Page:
If you’re looking for the culprit behind the rising costs of new home construction, look no further than lot prices, which rose so fast that they outpaced inflation in 2018. That’s according to a new report from the National Association of Home Builders, which said the average lot price that year reached $49,500, a record high.
“Given that the nation’s lots are getting smaller and home production is still significantly below the historically normal levels, it might seem surprising that lot values keep going up,” NAHB said in its Eye on Housing blog. “However, the rising lot values are consistent with persistent record lot shortages that NAHB reported recently. They are also consistent with significant and rising regulatory costs that ultimately increase developments costs and boost lot values.”
The priciest lots in the U.S. can be found in New Eng;and, where half of all single-family homes sold in 2018 were built on lots costing $140,000, which of course was another record high.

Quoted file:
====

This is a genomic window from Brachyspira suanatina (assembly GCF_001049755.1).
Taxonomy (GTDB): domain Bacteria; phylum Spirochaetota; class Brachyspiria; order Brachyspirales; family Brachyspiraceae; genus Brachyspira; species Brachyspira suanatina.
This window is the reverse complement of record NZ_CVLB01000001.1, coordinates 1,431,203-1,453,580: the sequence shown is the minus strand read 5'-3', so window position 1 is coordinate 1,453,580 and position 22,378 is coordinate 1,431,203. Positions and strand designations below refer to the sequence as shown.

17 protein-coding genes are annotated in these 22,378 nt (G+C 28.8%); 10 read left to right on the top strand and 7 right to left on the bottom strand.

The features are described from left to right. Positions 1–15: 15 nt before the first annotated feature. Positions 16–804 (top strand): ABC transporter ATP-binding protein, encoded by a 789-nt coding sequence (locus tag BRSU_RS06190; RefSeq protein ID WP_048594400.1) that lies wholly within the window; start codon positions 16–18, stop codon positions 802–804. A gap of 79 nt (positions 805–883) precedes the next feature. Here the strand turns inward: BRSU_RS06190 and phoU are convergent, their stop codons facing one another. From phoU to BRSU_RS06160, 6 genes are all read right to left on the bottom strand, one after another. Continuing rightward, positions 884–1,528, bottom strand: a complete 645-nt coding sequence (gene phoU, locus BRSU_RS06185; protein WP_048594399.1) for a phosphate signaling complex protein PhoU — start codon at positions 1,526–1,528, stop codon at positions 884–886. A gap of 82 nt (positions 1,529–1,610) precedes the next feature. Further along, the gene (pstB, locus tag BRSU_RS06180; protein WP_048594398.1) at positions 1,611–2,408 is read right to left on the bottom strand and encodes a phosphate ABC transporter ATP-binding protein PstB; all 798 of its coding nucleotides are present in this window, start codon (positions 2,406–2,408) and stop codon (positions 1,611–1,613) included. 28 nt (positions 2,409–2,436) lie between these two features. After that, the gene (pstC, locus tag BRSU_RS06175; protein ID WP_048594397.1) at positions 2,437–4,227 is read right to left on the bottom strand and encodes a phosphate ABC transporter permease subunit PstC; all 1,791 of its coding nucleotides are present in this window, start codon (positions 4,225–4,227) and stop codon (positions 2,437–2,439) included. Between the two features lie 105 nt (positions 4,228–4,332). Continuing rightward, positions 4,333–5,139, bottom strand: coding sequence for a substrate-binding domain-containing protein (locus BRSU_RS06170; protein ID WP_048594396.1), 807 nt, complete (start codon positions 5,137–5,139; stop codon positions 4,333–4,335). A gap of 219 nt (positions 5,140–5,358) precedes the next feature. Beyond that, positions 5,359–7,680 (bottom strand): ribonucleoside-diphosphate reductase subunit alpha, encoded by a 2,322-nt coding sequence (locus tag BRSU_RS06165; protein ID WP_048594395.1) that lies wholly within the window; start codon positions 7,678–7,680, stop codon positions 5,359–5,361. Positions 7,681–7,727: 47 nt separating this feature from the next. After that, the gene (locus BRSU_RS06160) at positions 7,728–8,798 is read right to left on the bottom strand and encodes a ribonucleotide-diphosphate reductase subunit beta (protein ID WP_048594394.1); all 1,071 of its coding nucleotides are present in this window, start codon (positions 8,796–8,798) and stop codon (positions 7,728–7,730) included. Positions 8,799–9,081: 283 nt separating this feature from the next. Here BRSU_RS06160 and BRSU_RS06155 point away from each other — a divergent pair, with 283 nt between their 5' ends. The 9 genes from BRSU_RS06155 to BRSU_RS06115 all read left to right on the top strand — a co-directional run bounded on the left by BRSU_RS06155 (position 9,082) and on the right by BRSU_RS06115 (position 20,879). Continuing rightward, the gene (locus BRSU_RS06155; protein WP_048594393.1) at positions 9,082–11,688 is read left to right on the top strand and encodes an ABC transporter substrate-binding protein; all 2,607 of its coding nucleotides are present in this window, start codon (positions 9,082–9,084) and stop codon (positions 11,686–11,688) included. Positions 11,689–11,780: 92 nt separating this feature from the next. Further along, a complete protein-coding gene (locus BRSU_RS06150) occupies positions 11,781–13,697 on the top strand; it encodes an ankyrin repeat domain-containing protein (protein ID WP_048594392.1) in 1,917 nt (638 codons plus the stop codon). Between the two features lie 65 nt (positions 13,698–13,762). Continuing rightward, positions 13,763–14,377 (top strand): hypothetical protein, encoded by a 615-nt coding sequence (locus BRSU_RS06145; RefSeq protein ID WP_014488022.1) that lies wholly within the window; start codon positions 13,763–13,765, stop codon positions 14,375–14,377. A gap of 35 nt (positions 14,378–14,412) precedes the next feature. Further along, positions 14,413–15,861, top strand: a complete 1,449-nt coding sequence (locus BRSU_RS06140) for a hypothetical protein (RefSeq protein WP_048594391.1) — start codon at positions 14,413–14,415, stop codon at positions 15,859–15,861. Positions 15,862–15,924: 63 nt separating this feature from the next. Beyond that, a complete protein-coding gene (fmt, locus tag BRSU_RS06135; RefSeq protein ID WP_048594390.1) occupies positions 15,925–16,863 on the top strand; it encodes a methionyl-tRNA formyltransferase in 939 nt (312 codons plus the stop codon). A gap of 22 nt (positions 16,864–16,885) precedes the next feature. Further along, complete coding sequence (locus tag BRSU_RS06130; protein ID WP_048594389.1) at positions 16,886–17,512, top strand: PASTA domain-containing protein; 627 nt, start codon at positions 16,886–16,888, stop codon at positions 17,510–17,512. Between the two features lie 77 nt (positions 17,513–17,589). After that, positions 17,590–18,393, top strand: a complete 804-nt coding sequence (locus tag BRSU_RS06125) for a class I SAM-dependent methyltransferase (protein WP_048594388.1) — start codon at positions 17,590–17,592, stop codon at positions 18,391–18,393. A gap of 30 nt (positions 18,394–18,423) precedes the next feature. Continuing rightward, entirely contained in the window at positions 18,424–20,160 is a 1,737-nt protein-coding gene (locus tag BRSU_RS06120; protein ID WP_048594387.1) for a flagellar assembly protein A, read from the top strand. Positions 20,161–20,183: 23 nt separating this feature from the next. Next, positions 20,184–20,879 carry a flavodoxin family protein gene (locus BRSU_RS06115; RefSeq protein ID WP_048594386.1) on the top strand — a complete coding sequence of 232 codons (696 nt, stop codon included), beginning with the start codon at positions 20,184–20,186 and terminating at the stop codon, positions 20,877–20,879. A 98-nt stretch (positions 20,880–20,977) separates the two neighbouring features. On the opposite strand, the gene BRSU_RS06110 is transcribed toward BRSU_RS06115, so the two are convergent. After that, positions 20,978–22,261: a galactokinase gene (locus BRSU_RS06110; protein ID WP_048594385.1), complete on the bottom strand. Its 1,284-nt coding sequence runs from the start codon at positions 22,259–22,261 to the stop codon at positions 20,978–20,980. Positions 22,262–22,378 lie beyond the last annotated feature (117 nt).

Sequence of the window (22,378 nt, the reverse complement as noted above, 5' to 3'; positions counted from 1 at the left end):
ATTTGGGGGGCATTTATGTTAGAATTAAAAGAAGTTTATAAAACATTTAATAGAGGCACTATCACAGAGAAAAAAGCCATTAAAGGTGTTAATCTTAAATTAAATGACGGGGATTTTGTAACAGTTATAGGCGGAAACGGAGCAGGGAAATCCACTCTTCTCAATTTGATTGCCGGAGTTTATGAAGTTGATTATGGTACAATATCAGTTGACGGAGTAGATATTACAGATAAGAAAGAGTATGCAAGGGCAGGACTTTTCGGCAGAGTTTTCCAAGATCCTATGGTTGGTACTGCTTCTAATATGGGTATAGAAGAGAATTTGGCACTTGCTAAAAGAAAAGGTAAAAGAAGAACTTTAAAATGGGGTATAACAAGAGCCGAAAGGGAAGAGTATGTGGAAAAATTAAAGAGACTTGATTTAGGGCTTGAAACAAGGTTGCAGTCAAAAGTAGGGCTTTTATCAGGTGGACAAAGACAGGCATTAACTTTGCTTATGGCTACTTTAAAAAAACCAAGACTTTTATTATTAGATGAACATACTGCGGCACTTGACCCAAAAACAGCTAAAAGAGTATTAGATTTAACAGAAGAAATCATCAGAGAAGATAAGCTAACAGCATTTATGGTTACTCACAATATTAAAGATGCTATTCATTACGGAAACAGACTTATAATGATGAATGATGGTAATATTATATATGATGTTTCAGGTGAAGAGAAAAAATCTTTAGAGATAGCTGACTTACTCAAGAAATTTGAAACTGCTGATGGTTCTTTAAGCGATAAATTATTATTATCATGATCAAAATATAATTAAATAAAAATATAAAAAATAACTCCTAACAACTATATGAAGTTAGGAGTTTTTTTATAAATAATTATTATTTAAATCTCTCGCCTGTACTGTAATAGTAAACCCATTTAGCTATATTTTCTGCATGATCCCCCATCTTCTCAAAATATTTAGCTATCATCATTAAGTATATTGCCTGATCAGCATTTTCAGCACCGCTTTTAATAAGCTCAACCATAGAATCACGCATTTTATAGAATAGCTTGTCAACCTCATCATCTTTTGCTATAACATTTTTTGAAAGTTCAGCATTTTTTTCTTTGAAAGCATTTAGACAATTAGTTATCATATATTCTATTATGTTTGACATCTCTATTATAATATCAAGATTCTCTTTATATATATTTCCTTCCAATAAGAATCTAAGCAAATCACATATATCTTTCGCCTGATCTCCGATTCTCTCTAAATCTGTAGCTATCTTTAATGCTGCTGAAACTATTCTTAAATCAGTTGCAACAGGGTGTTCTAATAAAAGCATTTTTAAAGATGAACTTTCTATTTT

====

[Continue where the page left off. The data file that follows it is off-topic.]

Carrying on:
“New England is known for strict local zoning regulations that often require very low densities,” the NAHB said. “Therefore, it is not surprising that the typical single-family spec homes started in New England are built on some of the largest and most expensive lots in the nation.”
Expensive lots can be found in California, Oregon and Washington too, with median prices there reaching $87,000, the second-most expensive in the U.S.
Meanwhile the West South Central region – which consists of Arkansas, Louisiana, Oklahoma and Texas – saw the highest gains in lot values in 2018. The median value of lots there has more than doubled since the start of the housing boom to $62,000, some 25% above the national median lot value for single-family homes. And that’s from a region which has traditionally always had the cheapest building lots in the country.
Overall, however, NAHB does note that while the lot price surge is a new nominal national record, lot values when adjusted for inflation have not reached the same levels yet as the housing boom years.